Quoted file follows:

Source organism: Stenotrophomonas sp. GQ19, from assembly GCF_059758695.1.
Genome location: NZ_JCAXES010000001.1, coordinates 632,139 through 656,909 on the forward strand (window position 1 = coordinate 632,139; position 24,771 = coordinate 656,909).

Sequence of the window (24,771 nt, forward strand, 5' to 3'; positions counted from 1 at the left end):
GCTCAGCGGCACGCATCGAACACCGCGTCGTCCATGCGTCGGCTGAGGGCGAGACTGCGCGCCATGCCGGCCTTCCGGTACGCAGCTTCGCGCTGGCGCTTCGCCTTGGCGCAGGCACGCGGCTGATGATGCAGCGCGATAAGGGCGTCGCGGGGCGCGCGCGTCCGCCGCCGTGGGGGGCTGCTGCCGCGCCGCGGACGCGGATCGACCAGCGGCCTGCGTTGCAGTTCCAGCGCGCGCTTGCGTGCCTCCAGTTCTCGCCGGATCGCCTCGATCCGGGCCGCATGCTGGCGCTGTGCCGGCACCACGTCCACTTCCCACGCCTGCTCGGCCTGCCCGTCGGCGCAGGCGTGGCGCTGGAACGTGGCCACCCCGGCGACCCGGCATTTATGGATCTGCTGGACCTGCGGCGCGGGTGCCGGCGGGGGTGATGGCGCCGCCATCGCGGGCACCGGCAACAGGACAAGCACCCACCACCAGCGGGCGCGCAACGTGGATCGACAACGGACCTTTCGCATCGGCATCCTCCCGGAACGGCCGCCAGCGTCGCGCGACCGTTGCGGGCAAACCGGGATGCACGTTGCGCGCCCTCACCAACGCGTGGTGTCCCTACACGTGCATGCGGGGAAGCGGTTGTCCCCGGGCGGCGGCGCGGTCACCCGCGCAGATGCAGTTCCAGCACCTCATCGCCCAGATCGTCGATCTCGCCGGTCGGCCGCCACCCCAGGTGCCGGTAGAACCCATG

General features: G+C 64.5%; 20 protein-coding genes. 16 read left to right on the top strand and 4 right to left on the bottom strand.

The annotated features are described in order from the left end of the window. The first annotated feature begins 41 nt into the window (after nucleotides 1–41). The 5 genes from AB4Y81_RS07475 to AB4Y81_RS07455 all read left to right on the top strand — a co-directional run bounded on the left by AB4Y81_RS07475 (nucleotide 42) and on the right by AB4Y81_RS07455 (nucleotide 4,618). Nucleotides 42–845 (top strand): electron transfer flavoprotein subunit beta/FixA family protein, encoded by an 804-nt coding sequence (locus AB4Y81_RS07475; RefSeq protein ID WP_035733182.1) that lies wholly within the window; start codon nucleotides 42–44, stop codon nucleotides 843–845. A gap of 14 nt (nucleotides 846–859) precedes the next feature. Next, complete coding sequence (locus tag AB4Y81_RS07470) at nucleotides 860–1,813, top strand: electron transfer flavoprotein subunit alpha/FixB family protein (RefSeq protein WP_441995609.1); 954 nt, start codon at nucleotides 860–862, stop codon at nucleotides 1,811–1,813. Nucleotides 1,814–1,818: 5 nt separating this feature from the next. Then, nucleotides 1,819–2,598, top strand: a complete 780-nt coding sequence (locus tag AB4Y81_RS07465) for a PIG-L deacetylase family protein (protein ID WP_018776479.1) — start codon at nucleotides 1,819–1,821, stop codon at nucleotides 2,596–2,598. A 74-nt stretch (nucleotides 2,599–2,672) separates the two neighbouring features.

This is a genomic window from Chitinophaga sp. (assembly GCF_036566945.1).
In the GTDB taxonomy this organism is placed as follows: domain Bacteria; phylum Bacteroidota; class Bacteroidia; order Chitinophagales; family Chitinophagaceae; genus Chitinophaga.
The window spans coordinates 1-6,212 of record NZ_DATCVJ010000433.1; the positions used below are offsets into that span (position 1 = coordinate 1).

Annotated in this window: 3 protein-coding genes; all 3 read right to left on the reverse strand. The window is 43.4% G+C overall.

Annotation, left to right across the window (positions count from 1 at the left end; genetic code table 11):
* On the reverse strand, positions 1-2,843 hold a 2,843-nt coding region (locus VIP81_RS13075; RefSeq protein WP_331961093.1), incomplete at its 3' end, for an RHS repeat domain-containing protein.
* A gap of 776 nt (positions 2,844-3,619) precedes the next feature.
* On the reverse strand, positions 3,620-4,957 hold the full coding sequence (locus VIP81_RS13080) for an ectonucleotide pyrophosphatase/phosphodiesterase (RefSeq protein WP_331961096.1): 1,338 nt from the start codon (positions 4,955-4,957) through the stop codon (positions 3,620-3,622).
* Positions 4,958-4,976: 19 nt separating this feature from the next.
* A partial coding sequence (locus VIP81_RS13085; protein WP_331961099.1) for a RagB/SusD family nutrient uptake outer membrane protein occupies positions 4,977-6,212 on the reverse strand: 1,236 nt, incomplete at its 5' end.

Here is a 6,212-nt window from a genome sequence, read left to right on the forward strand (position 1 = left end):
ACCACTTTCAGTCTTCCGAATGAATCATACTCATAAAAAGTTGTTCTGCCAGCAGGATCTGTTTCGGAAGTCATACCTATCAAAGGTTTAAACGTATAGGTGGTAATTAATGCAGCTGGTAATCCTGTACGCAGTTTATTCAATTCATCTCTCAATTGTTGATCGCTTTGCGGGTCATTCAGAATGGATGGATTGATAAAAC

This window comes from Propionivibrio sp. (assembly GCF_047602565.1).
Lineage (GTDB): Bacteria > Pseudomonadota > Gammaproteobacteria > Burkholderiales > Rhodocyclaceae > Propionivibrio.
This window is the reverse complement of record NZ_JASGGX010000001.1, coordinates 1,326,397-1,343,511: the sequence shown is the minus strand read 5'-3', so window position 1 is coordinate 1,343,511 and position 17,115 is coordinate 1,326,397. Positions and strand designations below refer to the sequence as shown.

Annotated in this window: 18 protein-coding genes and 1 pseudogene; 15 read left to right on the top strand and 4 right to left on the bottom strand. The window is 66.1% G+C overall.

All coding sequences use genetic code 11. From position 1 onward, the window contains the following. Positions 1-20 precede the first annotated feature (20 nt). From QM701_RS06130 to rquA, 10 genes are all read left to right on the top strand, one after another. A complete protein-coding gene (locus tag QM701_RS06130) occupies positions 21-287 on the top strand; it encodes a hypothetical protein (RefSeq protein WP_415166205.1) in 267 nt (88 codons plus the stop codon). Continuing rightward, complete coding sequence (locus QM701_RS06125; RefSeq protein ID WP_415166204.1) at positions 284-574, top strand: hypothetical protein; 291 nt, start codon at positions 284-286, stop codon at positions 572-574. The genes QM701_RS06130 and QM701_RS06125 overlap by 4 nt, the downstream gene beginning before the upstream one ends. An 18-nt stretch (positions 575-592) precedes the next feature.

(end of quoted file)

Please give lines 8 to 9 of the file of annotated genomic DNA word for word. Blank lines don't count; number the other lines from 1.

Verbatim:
In the GTDB taxonomy this organism is placed as follows: domain Bacteria; phylum Bacteroidota; class Bacteroidia; order Chitinophagales; family Chitinophagaceae; genus Chitinophaga.
The window spans coordinates 1-6,212 of record NZ_DATCVJ010000433.1; the positions used below are offsets into that span (position 1 = coordinate 1).